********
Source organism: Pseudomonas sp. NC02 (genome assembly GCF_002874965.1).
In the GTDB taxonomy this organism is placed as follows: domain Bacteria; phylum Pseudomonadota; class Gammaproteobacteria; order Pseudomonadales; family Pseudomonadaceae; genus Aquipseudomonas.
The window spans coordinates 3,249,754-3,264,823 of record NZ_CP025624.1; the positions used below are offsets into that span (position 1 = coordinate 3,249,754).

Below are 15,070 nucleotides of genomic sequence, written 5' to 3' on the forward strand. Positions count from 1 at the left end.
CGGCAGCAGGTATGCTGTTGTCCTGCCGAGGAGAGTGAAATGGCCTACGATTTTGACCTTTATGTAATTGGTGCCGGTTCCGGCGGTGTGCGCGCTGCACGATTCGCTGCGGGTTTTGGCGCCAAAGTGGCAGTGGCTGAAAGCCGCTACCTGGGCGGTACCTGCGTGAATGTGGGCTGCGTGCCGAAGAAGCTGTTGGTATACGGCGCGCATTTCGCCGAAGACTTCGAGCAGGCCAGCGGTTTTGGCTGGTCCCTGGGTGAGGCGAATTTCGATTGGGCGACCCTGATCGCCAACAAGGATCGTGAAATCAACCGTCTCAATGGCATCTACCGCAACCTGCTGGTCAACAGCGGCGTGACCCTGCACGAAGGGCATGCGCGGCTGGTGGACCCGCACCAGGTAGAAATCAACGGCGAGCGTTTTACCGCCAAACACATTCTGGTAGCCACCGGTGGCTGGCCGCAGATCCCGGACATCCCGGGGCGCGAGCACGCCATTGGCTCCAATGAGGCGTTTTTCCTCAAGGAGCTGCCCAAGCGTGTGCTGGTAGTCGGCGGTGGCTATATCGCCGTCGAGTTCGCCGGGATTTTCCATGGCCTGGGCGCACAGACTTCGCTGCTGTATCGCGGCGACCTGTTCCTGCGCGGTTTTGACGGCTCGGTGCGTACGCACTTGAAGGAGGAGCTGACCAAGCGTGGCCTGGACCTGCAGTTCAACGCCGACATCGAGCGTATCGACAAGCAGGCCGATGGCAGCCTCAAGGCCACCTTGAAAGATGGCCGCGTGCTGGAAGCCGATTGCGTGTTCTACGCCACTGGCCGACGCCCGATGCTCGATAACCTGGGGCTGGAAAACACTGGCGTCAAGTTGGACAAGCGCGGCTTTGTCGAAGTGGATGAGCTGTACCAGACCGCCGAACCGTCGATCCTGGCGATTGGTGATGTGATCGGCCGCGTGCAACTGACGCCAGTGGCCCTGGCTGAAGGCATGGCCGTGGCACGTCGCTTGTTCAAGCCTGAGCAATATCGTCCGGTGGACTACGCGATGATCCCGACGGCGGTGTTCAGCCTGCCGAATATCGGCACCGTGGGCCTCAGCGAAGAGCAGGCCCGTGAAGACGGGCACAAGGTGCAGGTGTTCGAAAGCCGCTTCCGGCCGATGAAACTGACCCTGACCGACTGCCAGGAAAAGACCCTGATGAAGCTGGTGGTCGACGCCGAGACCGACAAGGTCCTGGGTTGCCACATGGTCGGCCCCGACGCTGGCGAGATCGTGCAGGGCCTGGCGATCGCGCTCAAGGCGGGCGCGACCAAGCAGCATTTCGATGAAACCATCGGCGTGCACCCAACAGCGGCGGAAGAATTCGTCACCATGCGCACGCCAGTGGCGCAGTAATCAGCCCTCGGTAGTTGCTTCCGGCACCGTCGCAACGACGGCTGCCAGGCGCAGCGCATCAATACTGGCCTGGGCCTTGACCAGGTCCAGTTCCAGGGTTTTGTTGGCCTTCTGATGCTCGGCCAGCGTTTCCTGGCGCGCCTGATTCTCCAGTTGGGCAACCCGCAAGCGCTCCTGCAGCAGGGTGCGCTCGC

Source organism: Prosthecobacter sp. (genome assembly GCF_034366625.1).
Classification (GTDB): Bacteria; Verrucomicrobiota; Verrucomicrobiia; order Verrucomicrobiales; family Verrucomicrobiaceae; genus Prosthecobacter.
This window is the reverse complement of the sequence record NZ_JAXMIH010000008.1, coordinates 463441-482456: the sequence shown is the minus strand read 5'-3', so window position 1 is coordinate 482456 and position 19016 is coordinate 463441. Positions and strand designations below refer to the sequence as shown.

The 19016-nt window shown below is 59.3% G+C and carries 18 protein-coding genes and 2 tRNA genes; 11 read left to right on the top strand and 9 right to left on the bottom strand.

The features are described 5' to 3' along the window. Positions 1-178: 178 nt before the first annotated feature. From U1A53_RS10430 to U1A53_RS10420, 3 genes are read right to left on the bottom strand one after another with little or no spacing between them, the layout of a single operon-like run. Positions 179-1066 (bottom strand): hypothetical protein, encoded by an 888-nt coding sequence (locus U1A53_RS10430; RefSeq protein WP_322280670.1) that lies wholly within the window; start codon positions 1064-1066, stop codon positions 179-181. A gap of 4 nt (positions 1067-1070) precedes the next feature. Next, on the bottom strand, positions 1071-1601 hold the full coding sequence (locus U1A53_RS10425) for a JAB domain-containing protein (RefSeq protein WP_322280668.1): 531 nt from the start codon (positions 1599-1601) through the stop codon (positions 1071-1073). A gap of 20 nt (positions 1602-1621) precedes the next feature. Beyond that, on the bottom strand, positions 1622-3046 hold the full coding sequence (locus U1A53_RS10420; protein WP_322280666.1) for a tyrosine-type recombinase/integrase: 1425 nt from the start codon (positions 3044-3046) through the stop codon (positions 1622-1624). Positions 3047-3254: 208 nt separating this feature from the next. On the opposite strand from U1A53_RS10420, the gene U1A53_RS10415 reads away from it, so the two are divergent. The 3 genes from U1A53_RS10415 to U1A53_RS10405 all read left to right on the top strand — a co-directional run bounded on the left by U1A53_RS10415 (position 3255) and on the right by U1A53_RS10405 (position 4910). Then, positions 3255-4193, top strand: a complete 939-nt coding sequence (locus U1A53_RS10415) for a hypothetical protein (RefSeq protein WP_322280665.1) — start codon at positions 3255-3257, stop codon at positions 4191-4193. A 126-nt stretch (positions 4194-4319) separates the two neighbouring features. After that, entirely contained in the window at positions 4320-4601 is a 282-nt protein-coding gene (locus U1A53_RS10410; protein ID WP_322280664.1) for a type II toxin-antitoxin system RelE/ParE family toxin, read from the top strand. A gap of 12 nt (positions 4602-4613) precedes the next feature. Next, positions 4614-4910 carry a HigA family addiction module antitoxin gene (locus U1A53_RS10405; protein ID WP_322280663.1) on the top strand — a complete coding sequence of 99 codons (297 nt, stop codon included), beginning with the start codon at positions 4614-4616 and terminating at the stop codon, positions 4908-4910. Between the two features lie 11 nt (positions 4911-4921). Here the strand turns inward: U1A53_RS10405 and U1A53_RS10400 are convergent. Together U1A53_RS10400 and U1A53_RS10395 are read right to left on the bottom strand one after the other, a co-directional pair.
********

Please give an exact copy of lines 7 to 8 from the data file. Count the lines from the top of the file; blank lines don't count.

Classification (GTDB): Bacteria; Verrucomicrobiota; Verrucomicrobiia; order Verrucomicrobiales; family Verrucomicrobiaceae; genus Prosthecobacter.
This window is the reverse complement of the sequence record NZ_JAXMIH010000008.1, coordinates 463441-482456: the sequence shown is the minus strand read 5'-3', so window position 1 is coordinate 482456 and position 19016 is coordinate 463441. Positions and strand designations below refer to the sequence as shown.